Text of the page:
Meg Pruce, Time Out: In the daily hustle and bustle of London, it’s tough to find the time to stop, kick back and actually relax. It’s become almost impossible to put down our smartphones, tablets or any snazzy device which demands attention at all hours of the day. If we can’t escape our frenetic lifestyles, then ways to relax must come to us. Thankfully for our poor overloaded brains, the meditation gurus at Headspace have cannily acknowledged this gap in the market. The social enterprise project aims to bring meditation bang up-to-date, by offering short guided lessons in how to take a moment…
I was wrong about Trafalgar Square’s meditation flashmob
Naseem Khan, the Guardian: I’ve never been too drawn by flashmobs.
If people chose to gather clandestinely and suddenly burst out into song en masse or into a dance routine, it seems harmless enough. Maybe a burst of a surprise activity in a public place is a good thing, momentarily shaking people’s assumptions of what is normal, and maybe raising their spirits.
But the idea of a flashmob of people meditating? In Trafalgar Square? I didn’t care for the idea. It seemed to either present meditation as a display of the weird and wonderful, or be making an ostentatiously pious comment about the dehumanisation of urban contemporary life.
Weirdness or smugness, why go for it?
Meditation flashmob takes over Trafalgar Square
Flash Mobs are large groups of people who gather “spontaneously” in a public place, perform an unusual act then quickly disperse. On June 2, the Wake Up London sangha organized a flashmob meditation in London’s Tragalgar Square, which attracted several hundred participants. The event was modeled on public meditations such as the one in Austin, Texas, that took place this spring.
The project’s goals included creating an environment for people from all walks of life to come together in meditation, spreading awareness of meditation to the public, and coming together as a community to send positive intentions out into the world.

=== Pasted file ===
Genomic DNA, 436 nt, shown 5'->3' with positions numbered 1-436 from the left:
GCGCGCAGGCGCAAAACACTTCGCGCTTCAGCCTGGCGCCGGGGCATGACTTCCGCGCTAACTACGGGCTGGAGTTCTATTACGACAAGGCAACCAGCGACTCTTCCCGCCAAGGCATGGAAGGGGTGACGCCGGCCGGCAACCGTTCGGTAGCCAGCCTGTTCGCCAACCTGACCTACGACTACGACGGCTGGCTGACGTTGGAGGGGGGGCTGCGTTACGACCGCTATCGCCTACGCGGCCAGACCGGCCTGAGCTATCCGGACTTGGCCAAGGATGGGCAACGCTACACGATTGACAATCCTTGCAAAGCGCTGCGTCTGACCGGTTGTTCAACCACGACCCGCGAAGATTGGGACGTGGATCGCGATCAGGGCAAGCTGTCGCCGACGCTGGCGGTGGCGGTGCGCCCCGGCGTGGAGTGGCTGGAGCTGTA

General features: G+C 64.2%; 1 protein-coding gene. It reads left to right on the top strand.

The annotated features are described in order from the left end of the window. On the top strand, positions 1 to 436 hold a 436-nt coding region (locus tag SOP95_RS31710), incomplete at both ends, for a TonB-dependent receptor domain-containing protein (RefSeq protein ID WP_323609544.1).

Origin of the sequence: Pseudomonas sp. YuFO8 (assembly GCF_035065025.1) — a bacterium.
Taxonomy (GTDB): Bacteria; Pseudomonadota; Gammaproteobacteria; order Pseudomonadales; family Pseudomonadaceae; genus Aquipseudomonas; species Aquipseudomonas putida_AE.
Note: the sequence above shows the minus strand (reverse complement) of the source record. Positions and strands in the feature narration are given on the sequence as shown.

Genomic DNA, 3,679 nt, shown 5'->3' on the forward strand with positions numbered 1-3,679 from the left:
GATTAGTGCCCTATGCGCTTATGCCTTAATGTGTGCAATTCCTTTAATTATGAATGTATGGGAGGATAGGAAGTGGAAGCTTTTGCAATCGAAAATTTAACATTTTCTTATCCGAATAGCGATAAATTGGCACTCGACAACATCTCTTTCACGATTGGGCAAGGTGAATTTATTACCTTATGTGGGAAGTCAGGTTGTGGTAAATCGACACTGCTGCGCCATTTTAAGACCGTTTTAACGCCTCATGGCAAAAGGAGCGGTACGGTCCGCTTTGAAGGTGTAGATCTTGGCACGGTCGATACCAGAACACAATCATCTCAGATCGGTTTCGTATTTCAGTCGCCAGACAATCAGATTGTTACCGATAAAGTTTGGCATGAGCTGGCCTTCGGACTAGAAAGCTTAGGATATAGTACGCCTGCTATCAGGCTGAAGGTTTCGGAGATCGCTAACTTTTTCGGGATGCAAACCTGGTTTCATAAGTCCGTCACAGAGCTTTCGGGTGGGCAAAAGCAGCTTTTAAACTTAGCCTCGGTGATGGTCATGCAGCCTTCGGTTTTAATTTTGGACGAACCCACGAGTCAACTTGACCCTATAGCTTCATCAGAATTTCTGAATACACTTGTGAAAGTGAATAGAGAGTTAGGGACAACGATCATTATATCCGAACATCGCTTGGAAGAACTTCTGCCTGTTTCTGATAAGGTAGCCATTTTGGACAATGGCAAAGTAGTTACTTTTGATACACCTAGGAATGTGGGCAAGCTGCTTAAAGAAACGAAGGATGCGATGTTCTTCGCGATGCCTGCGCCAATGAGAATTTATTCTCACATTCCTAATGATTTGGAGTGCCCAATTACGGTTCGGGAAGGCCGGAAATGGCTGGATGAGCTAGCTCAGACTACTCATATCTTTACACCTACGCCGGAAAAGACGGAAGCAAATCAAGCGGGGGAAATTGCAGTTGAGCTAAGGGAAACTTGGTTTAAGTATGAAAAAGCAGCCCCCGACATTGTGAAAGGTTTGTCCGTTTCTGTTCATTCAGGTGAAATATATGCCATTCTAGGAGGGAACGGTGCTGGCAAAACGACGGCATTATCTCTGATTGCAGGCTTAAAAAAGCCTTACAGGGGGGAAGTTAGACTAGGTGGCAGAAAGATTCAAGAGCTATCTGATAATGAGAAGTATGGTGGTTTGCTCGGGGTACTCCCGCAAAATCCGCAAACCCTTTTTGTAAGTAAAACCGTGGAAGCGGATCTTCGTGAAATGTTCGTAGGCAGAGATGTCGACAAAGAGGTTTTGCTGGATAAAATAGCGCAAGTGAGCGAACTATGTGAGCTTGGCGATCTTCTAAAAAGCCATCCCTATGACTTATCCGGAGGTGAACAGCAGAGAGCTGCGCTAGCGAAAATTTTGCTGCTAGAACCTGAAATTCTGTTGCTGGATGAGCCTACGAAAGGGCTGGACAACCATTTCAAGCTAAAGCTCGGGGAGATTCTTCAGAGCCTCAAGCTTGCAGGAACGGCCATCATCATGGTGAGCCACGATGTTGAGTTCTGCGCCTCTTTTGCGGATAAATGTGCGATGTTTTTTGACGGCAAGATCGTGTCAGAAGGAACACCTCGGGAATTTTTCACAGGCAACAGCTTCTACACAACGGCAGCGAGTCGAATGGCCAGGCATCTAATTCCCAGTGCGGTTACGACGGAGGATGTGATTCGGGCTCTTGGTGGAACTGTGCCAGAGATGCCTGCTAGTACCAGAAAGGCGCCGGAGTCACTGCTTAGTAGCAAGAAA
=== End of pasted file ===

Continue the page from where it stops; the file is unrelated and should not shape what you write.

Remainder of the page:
At 6:32PM a female member of Wake Up London started meditating between the square’s two large fountains. Over the next few minutes she was joined by others for a 20 minute silent meditation, which was followed by an hour of freeform chanting, which the group called a “sound bath.”
More images of the flashmob meditation are available on the group’s Facebook page.
Prince William and Kate Middleton told meditation is key to a happy union
The first Buddhist monk to be invited to a royal wedding has advised Prince William and Kate Middleton to meditate daily for a happy marriage.
The Venerable Bogoda Seelawimala, the most senior Buddhist monk in Britain, said that would help them get through any marital difficulties.
He said: “Discuss your problems and meditate together each morning to empty the mind of all your problems.”
Mr Seelawimala, 55, who is head priest at the London Buddhist Vihara in Chiswick, has been invited to join the 1,700-strong congregation at Westminster Abbey on April 29.
But the head of Britain’s…
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150,000 Buddhists also warned the couple to “set an example”, reminding them that they were role models.
The Chiswick monastery was the first to be built outside the Asian continent. Set up in 1926, it is home to five monks. More than 1,000 Buddhists attend.
The wedding is not Mr Seelawimala’s first link with royalty. Prince Charles visited the Vihara in 2005 following the 2004 Boxing Day tsunami. “He is a very warm-hearted man,” Mr Seelawimala said. “He was very interested in Buddhism and asked some great questions. He was very keen to know about meditation and how hard it was sit with your knees crossed for so long.”
Mr Seelawimala is keen for William to follow in his father’s footsteps and visit the monastery. He said: “I would love them to join in a meditation session.”